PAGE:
When you live high on a mountain and deep in the woods, you experience a diversity of sight and sound like no place else. Whether it is watching an Eastern Screech Owl and her baby roosting just feet away from my deck, listening as the moonshiners ply their illegal trade deep into the night, the rhythm of a Pileated Woodpecker rocking out to some unheard heavy-metal song, the rustle of leaves as chipmunks and snakes scurry off to their daily chores, the staccato reports of the yahoos up above me who target practice each weekend, or the screams of some birds that sound reminiscent of old Tarzan movies, there is always something to grab and hold your attention.
Oh, and then there is the occasional bear that wanders through the neighborhood.
Sandra Lynn was sitting out on the front deck one sleepless night a week or two ago, when she heard heavy footsteps on the slope to the east of my house. She scrambled to turn on the lights in time to see a moderate sized black bear step from the woods and meander down the driveway. As it crossed the gate line, it set off my driveway alarm and awakened me. We laughed and talked about the inevitability of a visit from an Ursus americanus; we do live in the Great Smoky Mountains.
We have repeatedly heard the alarm sound in the nights since then. I have elected to keep the outside garage lights on at night to deter our nocturnal neighbor from investigating the house and its surrounds. I do have some trepidation for the dogs that run free on the mountainside, especially my beloved Angel (see old blog post), but from the size and the time of year, it is probably a juvenile exploring the area, and it will fear the dogs too much to attempt an attack or make this a permanent territory.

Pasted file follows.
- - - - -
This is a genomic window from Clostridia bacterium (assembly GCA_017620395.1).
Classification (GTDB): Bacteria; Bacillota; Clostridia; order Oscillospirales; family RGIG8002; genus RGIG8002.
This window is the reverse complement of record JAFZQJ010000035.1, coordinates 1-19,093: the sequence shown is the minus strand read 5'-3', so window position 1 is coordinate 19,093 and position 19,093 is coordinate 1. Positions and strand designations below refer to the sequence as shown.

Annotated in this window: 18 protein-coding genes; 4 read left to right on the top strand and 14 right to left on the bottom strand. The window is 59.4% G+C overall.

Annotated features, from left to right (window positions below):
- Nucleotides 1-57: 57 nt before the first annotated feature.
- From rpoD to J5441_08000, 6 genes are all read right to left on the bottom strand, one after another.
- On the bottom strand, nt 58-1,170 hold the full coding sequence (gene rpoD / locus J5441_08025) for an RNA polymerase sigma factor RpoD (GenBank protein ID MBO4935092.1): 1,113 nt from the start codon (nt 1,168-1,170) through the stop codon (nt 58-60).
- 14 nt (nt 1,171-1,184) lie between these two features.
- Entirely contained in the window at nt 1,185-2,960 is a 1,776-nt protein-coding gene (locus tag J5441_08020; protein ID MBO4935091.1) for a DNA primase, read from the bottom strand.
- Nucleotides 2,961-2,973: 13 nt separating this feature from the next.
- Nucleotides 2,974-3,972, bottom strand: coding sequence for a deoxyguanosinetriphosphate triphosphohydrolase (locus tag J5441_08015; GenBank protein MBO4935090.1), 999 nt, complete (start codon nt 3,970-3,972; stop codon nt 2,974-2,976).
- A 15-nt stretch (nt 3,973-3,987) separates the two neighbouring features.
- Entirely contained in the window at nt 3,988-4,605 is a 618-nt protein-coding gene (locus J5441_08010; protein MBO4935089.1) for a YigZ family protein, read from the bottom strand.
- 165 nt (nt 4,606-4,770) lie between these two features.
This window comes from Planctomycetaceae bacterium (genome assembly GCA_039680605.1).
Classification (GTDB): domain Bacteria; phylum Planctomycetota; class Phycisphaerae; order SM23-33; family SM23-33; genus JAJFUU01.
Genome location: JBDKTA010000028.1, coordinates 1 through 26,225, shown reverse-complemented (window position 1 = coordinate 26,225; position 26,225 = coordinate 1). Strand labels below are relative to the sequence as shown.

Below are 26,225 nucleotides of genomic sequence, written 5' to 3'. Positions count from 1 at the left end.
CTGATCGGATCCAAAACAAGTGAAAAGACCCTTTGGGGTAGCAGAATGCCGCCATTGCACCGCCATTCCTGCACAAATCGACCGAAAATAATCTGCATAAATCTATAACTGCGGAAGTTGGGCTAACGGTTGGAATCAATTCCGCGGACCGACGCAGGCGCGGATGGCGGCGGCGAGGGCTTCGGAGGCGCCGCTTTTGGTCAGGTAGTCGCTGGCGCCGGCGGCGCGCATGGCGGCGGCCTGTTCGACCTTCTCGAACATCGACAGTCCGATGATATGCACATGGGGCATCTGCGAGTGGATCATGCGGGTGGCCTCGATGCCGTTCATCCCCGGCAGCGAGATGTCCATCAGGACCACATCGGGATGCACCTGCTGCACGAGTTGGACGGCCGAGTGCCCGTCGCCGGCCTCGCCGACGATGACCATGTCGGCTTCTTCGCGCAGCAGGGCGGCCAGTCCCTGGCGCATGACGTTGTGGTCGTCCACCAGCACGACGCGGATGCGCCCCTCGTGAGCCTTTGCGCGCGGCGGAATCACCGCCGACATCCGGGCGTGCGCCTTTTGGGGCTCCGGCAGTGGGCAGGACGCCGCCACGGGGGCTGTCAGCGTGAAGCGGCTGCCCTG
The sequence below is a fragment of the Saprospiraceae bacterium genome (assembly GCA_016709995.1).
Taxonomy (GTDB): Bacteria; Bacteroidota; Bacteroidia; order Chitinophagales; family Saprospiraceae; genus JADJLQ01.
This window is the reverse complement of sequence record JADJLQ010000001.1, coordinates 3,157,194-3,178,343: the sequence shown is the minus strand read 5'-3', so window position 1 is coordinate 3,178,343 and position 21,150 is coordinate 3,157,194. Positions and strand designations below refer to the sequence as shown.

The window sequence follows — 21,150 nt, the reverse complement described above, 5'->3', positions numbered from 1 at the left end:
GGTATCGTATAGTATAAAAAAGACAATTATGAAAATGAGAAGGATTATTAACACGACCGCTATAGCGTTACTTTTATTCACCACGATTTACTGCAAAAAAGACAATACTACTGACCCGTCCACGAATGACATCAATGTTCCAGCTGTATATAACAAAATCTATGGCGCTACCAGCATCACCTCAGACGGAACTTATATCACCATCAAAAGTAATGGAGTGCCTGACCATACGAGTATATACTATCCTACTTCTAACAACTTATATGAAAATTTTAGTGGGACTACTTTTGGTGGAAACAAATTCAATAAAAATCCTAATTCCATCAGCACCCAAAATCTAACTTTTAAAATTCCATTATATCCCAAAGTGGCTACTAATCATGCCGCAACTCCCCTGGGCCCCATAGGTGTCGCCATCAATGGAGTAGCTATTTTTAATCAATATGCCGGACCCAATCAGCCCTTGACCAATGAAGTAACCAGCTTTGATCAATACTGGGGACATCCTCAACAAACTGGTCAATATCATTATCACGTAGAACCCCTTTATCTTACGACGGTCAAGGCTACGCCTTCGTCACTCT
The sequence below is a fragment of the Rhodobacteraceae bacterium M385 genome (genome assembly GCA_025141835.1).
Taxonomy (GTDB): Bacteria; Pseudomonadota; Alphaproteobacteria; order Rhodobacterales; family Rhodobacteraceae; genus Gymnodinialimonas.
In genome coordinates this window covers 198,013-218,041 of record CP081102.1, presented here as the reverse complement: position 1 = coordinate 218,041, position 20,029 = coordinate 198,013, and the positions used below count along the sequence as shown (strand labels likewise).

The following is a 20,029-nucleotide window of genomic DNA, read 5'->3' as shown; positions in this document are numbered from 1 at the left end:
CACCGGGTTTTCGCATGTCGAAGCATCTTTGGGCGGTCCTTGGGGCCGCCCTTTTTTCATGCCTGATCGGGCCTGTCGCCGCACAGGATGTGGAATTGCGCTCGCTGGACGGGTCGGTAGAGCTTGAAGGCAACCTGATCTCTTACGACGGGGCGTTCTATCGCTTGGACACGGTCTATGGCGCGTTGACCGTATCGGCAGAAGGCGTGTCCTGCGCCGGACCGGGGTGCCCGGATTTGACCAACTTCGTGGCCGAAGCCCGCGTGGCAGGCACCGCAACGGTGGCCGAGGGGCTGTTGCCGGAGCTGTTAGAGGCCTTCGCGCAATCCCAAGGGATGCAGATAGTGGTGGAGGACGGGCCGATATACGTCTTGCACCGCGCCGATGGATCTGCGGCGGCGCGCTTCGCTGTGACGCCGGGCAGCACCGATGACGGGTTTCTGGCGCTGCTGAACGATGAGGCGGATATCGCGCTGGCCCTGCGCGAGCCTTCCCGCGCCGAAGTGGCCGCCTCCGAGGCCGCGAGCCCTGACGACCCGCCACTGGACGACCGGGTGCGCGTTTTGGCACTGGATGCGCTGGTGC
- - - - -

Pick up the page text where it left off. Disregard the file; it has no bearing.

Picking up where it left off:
That brings me to the events of today, well, today and the last several days. For a few days now, about mid-afternoon the dogs up and down the mountain have been going crazy with excited barks and anxious yelps. Several have taken to chasing something through the woods down below my home. I can’t see them, but from the sounds, I can track their movement as they drive their prey along the fence lines.
Sandra and I have speculated that it was, in fact, our neighborhood bear being tormented by the dogs. So today as I worked on a couple of expedites, the dogs took up the chase again. Their agitated calls summoned my big, brave Sebastian to go out front and interpret the language of his brothers.
And then there was a single large caliber rifle shot.
Sebastian ran to cower under my chair, and the other dogs went silent.
I can’t say for sure what was shot, but I will be listening intently for my driveway alarm in the days that follow.